Support for low-crime areas might be too late to save Mr Montague

Tuesday, December 12, 2017

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It may not come in time to save National Security Minister Robert Montague's job, but the Government's decision to allocate funds to address problems in communities with very low crime rates is another sensible idea.

Mr Montague told the House of Representatives last Wednesday that Prime Minister Andrew Holness felt that there was the need to encourage these communities to retain their low-crime environment and had insisted on the funding.

The escalating murder toll — surpassing 1,500 so far this year — add the attempted importation of 119 guns which was, thank God, intercepted before it got here, and the ugly handling of the proposed importation of motor vehicles for the police force are making it harder and harder to maintain confidence in Mr Montague.

It would appear that men with good ideas and intentions go to the national security ministry to fail, and the long list includes bright minds such as the late Colonel Trevor MacMillan; legal luminary Mr K D Knight; Dr Peter Phillips; Mr Peter Bunting; and now Mr Montague.

Yet, no one disagrees that confidence in the leadership charged with fighting crime is paramount. The country must never get to that point where it resigns itself to the feeling that the Government cannot get the murder rate under control.

Mr Montague is looking more and more jaded with each violent incident, the latest occurring outside a funeral service at King's Chapel Seventh-day Adventist Church on Windward Road in east Kingston.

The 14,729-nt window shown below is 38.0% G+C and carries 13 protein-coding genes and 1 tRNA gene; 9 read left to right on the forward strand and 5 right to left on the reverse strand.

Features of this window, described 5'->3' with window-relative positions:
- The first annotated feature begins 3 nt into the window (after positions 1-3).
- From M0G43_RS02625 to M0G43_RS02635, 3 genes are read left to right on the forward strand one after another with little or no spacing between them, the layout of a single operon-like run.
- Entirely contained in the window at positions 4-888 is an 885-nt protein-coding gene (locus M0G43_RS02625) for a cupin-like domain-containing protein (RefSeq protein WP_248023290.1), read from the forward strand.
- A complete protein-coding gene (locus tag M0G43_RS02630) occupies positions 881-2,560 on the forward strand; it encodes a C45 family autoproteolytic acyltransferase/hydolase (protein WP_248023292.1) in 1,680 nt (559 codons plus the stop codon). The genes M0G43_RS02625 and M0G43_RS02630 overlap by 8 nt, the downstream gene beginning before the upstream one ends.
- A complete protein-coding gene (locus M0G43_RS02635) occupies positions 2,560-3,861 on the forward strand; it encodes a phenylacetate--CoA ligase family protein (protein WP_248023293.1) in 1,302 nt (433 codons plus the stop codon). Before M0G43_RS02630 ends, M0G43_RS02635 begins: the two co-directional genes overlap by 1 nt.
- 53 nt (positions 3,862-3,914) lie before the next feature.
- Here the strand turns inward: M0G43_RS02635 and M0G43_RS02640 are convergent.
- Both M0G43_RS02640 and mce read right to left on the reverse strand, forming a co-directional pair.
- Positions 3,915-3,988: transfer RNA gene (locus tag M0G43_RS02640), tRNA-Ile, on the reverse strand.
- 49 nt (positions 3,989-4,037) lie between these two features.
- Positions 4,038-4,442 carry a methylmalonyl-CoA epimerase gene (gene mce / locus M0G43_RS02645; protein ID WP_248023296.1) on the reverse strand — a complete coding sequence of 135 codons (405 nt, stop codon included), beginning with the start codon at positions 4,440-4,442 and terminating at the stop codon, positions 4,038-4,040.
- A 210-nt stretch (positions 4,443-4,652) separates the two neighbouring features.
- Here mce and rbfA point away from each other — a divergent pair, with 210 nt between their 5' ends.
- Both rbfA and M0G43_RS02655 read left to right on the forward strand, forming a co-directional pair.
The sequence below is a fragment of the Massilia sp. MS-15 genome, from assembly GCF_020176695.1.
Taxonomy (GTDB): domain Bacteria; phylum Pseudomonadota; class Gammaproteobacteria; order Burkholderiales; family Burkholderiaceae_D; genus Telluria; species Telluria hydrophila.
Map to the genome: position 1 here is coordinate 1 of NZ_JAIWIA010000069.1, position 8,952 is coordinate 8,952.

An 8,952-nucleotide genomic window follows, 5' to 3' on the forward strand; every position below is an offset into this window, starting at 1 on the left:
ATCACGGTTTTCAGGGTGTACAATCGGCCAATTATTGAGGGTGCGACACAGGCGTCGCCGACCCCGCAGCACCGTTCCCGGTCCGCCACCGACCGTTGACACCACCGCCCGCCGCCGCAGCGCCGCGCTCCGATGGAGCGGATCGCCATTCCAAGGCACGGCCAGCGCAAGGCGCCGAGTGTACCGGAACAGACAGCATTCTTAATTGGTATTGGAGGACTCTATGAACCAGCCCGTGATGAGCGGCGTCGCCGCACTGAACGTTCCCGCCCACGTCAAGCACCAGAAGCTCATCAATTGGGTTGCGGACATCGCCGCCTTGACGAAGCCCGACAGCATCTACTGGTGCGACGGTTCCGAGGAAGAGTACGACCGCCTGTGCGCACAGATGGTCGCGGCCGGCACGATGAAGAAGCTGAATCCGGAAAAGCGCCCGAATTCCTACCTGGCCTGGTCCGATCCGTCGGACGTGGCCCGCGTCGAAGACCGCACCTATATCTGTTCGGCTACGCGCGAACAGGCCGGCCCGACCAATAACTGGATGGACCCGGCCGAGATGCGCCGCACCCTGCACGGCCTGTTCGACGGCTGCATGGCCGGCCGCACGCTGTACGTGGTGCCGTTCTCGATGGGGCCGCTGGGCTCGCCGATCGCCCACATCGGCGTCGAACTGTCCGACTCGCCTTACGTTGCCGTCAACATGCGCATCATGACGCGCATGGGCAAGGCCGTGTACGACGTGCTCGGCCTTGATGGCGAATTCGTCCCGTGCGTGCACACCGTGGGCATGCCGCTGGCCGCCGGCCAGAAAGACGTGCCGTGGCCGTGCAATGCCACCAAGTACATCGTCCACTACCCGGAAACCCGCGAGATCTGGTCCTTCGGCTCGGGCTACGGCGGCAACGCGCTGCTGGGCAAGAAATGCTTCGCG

We would be shocked if Prime Minister Andrew Holness does not shuffle Mr Montague out of the security ministry — even if he retains him elsewhere in the Cabinet — early in the new year.

As we said earlier, it's a perfectly good idea to reward communities in which crime is low, assuming, of course, that it is true that prevention is better than cure. It is absolutely counterproductive to wait until crime has infested a community before paying it attention.

While we support the zones of special operations initiative that is underway in Mount Salem, St James, and Denham Town, west Kingston, anyone with any sense knows that it is a wasteful way to spend hard-earned money in a country with so many pressing needs.

We are probably at the place where money is not what is going to solve our crime problem. In any event, there is just not enough of it to throw at the problem. Note that the security ministry argued, with the support of Mr Holness, for $9 billion in the first supplementary estimates. It got $2.4 billion, a mere drop in the bucket. And that is if it's lucky to collect.

Although we appear to be flogging a dead horse, we cannot stop hoping that the two major political parties will agree to take crime-fighting out of the partisan political arena and mobilise the country to work as one with the police.

Otherwise, the one thing constraining us from becoming the great little nation that we can be will continue to remain an albatross around our necks.




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